And what the Church discovers as it learns to obey is that God has directions for everything, and certainly not just the “spiritual” things: How to work.  How to live among family.  How to speak.  How to plan.  About sexual boundaries.  About living under the state.  Etc Etc

Some questions naturally arise at this point in the sermon: is there so much to learn about what God commands for us to do that we need at-least weekly gatherings for the rest of our life?  And we’ll return to that question next week; but for now let me say that: we forget how to obey, how to live toward God.  We’re in this world, we’re in our own heads, and the world isn’t obeying, and our own selves don’t feel like obeying – and we’re easily turned by these and forgetful of God.  So, yes, weekly meetings!    

And a question from our previous point about gathering to worship: so far these reasons for gathering seem a little oppressive and one could even get cynical: do all the work to come together so that you can talk and think about how great God is.  Really?  Is that that important?  Is that necessary?  Does God really need that affirmation?  

Here’s the quick reply: we are created to bear the image of God, and an important piece of that is acknowledging who He is and thanking Him.  So, coming together to worship isn’t actually an add-on to our humanity, but essential to it.  And if God is truly the greatest of Beings, it would be wrong…false for him not to want to be acknowledged as the greatest.  

One final question: we do all the work to come together and then we must listen to a bunch of God’s rules for us?  I don’t like anyone telling me what to do!  

Well, as you get older, if you’re thinking and learning, some truth alights on you: we’re all bound to some order.  

None of us is free – even if you get to the place where you’re only doing what you want to do, you’re still not free, you’re enthralled to your wants.  

And you might say: fineI’m not free but at least I’m only serving myself.  

And the easy rejoinder is: how’s that going?  What fruit are you getting from that?  

The Christian belief is that none of us is absolutely free.  And Jesus, the God-Man, is the best Master there is.  Serving Him, obeying Him, is where there is life, real life.  Lasting fruitfulness.  There’s a great paradox: Serve Jesus, and you’re free indeed.  Free from absolute statism.  Free from the tyranny of the self.  Free from the silliness of following the crowd.  ETC.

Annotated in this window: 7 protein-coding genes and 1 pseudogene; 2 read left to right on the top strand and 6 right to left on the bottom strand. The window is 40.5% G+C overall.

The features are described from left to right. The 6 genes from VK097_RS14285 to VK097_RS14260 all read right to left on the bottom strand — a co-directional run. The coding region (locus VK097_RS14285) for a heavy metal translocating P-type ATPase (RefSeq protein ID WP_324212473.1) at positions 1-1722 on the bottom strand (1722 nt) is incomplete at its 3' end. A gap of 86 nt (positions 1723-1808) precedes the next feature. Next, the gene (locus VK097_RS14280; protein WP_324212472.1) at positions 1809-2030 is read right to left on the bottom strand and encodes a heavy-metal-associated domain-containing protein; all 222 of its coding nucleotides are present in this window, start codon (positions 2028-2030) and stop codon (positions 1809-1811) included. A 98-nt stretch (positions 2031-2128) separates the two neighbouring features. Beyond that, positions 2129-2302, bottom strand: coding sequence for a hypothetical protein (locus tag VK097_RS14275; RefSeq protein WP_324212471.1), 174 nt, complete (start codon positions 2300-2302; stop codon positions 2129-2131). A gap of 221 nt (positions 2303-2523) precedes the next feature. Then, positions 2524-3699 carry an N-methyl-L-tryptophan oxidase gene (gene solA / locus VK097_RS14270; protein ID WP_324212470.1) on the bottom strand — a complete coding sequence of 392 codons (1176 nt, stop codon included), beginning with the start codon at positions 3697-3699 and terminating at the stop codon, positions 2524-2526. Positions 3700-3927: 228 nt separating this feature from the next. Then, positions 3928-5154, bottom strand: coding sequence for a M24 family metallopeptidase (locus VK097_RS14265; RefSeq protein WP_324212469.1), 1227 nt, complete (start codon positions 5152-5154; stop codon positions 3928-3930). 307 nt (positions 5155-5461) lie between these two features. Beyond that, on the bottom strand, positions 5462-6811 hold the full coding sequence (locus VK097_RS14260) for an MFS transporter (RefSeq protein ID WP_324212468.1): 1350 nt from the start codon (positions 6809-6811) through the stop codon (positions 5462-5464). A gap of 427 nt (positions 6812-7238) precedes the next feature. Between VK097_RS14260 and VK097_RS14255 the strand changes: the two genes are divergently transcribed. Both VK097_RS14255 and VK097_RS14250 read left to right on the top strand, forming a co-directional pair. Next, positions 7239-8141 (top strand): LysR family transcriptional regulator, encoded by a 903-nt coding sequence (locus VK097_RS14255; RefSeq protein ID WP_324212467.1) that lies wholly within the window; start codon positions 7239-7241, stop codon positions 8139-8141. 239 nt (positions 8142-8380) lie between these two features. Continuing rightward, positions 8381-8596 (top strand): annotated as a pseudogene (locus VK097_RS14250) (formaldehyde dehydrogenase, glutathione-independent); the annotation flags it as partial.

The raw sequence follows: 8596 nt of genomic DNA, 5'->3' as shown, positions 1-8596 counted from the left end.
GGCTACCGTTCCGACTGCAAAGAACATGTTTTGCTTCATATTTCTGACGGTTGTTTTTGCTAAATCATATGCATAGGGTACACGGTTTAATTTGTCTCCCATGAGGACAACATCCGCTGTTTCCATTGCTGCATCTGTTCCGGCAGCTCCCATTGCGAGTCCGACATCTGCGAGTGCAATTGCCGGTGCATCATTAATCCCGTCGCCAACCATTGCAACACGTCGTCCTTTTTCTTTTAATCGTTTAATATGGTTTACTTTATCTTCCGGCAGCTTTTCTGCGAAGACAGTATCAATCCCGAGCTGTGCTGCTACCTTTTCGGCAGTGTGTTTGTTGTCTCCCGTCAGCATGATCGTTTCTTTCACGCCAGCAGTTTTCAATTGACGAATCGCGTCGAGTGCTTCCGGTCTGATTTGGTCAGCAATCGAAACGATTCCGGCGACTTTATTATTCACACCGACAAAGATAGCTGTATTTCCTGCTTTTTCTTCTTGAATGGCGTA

So, there’s good reasons to gather to worship and learn to obey God in all the ways that we’re supposed to.

The Church gathers to encourage

Review:  The Church gathers.  It gathers to worship.  From that stance of worship, it gathers to learn how to obey God.  We admitted that from the outside this might appear oppressive, but gathering along these lines turns out to be encouraging In fact, to be encouraged is part of why the Church gathers.  

Hebrews 10: 24, 25 – And let us consider how to stir up one another to love and good works, not neglecting to meet together, as is the habit of some, but encouraging one another [as we meet together], and all the more as you see the Day [Christ returns] drawing near.

We gather for encouragement.  We gather to encourage one another.  Much of this encouragement happens as we worship and as we learn to do all that God commands.  There’s something deeply encouraging in, weekly, recalling that there’s something – SOMEONE – much bigger than ourselves.  And there’s something deeply encouraging about gaining clarification of how we’re supposed to live.